I think it worth mentioning that Art Center, Cal Arts and Otis are all located in Los Angeles. Art Center is unique in its diversity and location, presenting students and hopefuls with business savvy tools and inherited technique — a chance to design the car of the future or paint the whims of high art. Pasadena is more accessible to the artist-drawn landscape of Silverlake and Echo Park, a sort of “Hive” for young artists. Equivalent to what the downtown loft scene was many years ago — e.g. running into future art stars like Mike Kelley while waiting for keg beer. No wonder it was easy to meet a pack of aspiring painters at a keg party in early 2000-and-something; the initiation into the painter pack was somewhat stereotypically bohemian (make out session in a parked econo-sized car, excessive liqueur sampling and timely ‘Revolutionary’ scaped conversations). All three painters I met in the pack became contenders. All provocative and intelligent in their approach. Meet Korin Faught. A painter in the pack who at the time of our first meeting was dressed in a Girl Scout outfit, while we watched women wrestle in an inflatable pool. Ah, Joi De Vie! At first read this might elude the descriptions of thought-provoking and intelligence, but knowing Korin and her friends, it’s the provocation that is intelligent and her study of a certain duality inside all of us.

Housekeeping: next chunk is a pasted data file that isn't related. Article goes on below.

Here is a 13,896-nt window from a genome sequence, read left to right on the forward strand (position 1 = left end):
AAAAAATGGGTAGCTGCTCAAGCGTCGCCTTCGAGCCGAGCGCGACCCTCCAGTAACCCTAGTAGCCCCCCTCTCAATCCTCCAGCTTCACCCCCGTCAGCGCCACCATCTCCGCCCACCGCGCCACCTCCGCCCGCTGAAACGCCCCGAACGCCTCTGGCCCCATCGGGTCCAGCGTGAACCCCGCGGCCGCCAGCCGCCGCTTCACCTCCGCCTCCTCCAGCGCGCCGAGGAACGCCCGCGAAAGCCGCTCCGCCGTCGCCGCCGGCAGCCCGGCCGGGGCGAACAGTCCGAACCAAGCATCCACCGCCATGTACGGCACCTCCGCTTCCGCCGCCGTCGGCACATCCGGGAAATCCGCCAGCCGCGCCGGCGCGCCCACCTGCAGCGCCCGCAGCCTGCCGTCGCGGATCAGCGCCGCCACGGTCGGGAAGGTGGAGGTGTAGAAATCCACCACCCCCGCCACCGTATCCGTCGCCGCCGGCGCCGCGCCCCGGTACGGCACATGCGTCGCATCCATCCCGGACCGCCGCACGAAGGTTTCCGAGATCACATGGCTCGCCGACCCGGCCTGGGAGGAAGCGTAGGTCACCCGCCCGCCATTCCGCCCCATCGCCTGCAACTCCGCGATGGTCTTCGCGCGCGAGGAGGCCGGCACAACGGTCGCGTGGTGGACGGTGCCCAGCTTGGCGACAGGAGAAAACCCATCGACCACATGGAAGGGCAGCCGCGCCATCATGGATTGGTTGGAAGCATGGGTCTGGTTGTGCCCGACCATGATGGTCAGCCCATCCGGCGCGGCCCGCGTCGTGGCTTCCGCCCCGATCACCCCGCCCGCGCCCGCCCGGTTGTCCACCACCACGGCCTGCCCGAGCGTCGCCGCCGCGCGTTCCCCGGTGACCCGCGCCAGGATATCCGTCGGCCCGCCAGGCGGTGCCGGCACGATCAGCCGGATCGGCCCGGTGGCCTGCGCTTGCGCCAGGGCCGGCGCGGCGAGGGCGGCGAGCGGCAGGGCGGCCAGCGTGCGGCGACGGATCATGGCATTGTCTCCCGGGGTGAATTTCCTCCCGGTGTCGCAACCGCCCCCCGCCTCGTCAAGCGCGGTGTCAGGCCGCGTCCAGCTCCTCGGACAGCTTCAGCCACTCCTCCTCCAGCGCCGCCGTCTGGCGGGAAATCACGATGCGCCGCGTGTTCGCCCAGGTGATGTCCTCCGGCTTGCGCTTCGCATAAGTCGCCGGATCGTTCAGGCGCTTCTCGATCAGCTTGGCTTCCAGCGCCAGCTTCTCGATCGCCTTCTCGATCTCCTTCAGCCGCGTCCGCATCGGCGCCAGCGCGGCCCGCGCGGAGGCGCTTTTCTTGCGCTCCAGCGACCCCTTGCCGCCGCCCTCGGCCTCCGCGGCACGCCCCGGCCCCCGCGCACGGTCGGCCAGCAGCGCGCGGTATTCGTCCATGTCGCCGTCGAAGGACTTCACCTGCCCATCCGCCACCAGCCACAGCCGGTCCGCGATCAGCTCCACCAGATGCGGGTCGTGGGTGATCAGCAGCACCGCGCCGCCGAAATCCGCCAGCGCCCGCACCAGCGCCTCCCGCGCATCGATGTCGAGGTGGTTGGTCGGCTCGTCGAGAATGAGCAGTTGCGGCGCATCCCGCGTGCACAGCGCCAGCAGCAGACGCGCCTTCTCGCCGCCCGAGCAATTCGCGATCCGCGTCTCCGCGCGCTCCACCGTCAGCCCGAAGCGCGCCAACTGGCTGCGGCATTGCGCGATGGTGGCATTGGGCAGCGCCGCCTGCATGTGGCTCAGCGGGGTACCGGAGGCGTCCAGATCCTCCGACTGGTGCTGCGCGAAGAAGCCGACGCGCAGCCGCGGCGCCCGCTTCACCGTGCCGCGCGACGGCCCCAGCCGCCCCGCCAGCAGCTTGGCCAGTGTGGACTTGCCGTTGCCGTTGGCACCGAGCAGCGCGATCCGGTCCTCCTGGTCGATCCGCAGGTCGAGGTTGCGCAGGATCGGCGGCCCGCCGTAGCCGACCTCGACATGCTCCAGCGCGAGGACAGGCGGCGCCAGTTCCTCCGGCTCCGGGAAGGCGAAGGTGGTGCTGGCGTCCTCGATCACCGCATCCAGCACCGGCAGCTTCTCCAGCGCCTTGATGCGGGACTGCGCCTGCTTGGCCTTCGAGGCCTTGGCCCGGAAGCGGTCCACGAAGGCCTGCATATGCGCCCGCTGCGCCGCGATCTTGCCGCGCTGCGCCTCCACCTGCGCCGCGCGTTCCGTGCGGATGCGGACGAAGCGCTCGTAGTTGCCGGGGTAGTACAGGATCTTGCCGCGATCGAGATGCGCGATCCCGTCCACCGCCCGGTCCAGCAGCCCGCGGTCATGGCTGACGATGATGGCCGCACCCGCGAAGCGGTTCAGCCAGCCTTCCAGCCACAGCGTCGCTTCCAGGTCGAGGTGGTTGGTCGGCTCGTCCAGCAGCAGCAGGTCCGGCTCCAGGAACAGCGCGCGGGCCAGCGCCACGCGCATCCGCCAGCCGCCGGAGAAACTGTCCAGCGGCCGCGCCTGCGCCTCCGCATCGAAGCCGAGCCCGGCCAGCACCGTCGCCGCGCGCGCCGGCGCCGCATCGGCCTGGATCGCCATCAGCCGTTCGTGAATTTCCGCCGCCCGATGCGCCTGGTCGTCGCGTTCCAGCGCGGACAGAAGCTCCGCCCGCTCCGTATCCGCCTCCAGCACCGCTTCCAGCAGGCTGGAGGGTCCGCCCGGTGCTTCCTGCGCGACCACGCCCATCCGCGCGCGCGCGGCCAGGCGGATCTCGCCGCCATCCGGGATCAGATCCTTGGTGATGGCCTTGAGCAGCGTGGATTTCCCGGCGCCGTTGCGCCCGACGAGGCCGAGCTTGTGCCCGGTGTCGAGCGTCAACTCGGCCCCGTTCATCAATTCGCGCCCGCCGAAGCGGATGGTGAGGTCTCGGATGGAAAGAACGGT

I sat down with Korin Faught at her studio in Silverlake to discuss Korin Faught, ‘the Artist’. Inclusive to the conversation were discussions on life, family and environment playing a role in her creative approach, old stories, new directions, evolution of work, the artist’s process, collectors, technique, tastes and a few old friends which will remain nameless.